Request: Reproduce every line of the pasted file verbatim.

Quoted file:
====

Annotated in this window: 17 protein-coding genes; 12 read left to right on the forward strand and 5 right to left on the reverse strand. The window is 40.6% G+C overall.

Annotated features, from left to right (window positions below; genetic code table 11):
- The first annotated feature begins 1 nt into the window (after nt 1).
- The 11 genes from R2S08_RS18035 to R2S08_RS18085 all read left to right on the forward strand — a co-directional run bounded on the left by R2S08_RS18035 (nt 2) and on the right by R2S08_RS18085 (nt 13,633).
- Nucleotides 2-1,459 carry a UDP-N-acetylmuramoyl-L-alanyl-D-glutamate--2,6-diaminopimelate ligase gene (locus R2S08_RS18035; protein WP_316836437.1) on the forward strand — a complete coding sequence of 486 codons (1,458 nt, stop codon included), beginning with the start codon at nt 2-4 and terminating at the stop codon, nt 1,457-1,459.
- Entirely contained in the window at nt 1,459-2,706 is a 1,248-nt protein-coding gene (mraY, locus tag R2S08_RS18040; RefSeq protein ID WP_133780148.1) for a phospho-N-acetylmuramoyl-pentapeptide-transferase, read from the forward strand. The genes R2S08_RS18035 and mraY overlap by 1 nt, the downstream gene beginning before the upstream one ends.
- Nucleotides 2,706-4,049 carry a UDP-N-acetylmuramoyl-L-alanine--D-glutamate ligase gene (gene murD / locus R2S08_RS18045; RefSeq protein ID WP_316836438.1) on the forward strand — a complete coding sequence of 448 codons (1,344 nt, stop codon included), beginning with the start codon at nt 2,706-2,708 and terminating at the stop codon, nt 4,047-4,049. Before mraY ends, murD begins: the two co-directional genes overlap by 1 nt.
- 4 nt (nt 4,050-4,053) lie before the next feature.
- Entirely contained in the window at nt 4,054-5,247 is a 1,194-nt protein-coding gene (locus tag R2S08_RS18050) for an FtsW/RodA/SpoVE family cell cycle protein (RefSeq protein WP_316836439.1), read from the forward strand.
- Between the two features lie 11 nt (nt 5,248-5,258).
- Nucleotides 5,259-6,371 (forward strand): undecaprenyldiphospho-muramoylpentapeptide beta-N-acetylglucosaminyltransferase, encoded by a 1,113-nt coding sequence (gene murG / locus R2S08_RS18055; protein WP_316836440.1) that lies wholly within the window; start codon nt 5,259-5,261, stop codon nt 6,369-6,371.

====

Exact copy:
Annotated in this window: 17 protein-coding genes; 12 read left to right on the forward strand and 5 right to left on the reverse strand. The window is 40.6% G+C overall.

Annotated features, from left to right (window positions below; genetic code table 11):
- The first annotated feature begins 1 nt into the window (after nt 1).
- The 11 genes from R2S08_RS18035 to R2S08_RS18085 all read left to right on the forward strand — a co-directional run bounded on the left by R2S08_RS18035 (nt 2) and on the right by R2S08_RS18085 (nt 13,633).
- Nucleotides 2-1,459 carry a UDP-N-acetylmuramoyl-L-alanyl-D-glutamate--2,6-diaminopimelate ligase gene (locus R2S08_RS18035; protein WP_316836437.1) on the forward strand — a complete coding sequence of 486 codons (1,458 nt, stop codon included), beginning with the start codon at nt 2-4 and terminating at the stop codon, nt 1,457-1,459.
- Entirely contained in the window at nt 1,459-2,706 is a 1,248-nt protein-coding gene (mraY, locus tag R2S08_RS18040; RefSeq protein ID WP_133780148.1) for a phospho-N-acetylmuramoyl-pentapeptide-transferase, read from the forward strand. The genes R2S08_RS18035 and mraY overlap by 1 nt, the downstream gene beginning before the upstream one ends.
- Nucleotides 2,706-4,049 carry a UDP-N-acetylmuramoyl-L-alanine--D-glutamate ligase gene (gene murD / locus R2S08_RS18045; RefSeq protein ID WP_316836438.1) on the forward strand — a complete coding sequence of 448 codons (1,344 nt, stop codon included), beginning with the start codon at nt 2,706-2,708 and terminating at the stop codon, nt 4,047-4,049. Before mraY ends, murD begins: the two co-directional genes overlap by 1 nt.
- 4 nt (nt 4,050-4,053) lie before the next feature.
- Entirely contained in the window at nt 4,054-5,247 is a 1,194-nt protein-coding gene (locus tag R2S08_RS18050) for an FtsW/RodA/SpoVE family cell cycle protein (RefSeq protein WP_316836439.1), read from the forward strand.
- Between the two features lie 11 nt (nt 5,248-5,258).
- Nucleotides 5,259-6,371 (forward strand): undecaprenyldiphospho-muramoylpentapeptide beta-N-acetylglucosaminyltransferase, encoded by a 1,113-nt coding sequence (gene murG / locus R2S08_RS18055; protein WP_316836440.1) that lies wholly within the window; start codon nt 5,259-5,261, stop codon nt 6,369-6,371.